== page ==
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A Summary of

Thoughts on Gender and Radical Candor

First Round Review
First Round Review
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Co-founder and CEO of Radical Candor Inc. Kim Scott explores why gender issues make it harder for both men and women to be candid at work and suggests some ideas for addressing the problem.

  • Gender politics and fear of tears push men away from being as radically candid with women as they are with other men.
  • Gender bias pushes women away from being radically candid in a way that is also bad for men, women, and the truth.
  • Radical Candor is the_ _ability to give feedback in a way that challenges people directly, and at the same time shows you care about them personally.
  • Obnoxious Aggression is what happens when you challenge, but don’t care.
  • Ruinous Empathy is what happens when you care, but don’t challenge.
  • Manipulative Insincerity occurs when you neither care nor challenge.

Why Gender Politics & Fear of Tears Makes Radical Candor Harder for Men

  • Men often shy away from radical candor because gender politics and the potential for tears put them in uncomfortable and challenging positions in academic, professional, and other realms of life.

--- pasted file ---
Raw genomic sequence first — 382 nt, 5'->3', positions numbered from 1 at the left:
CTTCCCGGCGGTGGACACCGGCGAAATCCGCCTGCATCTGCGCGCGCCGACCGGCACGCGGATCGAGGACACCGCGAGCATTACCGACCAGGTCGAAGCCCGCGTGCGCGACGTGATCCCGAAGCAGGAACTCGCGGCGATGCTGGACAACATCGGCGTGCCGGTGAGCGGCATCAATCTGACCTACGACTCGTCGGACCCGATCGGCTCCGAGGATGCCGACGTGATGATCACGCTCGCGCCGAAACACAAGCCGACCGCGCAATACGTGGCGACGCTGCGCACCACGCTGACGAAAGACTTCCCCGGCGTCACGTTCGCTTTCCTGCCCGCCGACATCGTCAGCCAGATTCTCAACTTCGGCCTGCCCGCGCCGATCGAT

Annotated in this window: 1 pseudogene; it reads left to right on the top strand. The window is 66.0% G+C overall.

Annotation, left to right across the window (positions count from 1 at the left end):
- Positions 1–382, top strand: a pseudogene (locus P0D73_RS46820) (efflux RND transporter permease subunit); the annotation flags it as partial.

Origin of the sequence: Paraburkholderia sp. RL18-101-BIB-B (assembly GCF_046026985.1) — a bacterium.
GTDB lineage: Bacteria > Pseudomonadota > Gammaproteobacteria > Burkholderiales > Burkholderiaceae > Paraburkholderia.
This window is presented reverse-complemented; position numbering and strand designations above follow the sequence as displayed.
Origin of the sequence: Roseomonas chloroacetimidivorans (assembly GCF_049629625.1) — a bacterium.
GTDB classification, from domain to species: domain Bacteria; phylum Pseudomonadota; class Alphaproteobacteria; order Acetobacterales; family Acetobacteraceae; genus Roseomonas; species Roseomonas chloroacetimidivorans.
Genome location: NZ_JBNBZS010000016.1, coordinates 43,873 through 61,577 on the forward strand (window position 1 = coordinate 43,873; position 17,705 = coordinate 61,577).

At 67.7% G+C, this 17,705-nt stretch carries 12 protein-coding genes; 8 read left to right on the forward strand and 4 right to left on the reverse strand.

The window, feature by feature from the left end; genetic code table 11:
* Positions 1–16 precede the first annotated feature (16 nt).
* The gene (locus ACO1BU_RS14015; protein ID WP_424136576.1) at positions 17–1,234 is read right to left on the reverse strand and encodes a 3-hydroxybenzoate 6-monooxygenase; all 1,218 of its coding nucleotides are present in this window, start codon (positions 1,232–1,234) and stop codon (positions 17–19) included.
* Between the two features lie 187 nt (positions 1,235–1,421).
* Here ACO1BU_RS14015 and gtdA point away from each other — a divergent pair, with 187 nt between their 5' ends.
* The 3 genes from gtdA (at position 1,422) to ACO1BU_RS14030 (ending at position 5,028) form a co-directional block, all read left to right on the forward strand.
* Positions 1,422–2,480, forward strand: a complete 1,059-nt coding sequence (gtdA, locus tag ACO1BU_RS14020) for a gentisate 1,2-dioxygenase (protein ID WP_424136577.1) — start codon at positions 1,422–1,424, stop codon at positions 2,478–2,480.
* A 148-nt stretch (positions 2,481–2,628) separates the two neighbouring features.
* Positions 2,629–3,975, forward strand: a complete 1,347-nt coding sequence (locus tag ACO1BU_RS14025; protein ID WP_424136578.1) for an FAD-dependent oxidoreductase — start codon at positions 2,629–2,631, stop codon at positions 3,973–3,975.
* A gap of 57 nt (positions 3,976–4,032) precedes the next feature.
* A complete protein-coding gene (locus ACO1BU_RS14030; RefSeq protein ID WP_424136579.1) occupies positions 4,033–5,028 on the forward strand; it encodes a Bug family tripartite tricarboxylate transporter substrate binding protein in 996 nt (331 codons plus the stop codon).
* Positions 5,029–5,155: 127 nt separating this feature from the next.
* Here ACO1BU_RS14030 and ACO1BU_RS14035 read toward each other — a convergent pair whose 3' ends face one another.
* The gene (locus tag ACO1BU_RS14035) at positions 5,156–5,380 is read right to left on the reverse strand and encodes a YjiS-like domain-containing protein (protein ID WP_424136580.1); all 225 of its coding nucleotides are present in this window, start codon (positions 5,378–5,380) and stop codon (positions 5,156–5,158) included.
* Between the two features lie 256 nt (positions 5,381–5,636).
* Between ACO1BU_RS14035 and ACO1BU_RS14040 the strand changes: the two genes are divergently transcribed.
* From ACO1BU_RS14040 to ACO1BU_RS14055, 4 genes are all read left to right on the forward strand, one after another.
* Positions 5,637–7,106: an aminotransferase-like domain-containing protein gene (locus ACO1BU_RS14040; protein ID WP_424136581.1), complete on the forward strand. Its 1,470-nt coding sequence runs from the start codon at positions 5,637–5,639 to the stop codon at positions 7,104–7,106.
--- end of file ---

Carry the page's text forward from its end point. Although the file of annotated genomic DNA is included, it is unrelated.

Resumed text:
• Gender politics must be stopped.
  • Moreover, everyone cries; tears are a valid emotional response; you cannot control how others feel; and crying is not a disaster.
  • The key takeaway is to shift the conversation away from gender politics and be kind when the tears do flow.

Why Gender Bias Makes Radical Candor Harder for Women

  • Gender bias is tricky because women can also be biased.
  • One common bias women fall prey to and perpetrate is 'The Abrasive Trap.'
  • Essentially, the more competent a woman is, the less her colleagues tend to like her.
  • The abrasive label gets placed on women by other women as well as by men.
  • When gender bias plays out over a whole organization, the impact on women leaders is profound as they struggle personally and on an organizational and leadership level.

What Can We Do?

  • We need to figure out some solutions and coping mechanisms to cool the gender politics and bias down.
  • In terms of tears, emotions can often lead to the heart of an issue, so curate an environment that accepts them and pushes them toward meaningful dialogue and change.
  • In terms of men avoiding "pulling punches," women should demand criticism to receive meaningful feedback and fuel growth and development both personally and professionally.
  • In terms of telling women they're "too aggressive," be specific in your criticisms, switch genders to check your biases, and be mindful of the language you use.
  • In terms of women being told they're "too aggressive," never stop challenging directly, care personally, and be mindful that you can make mistakes and be honest about them.
  • At the end of the day, slow down and be deliberate about how you engage with one another.
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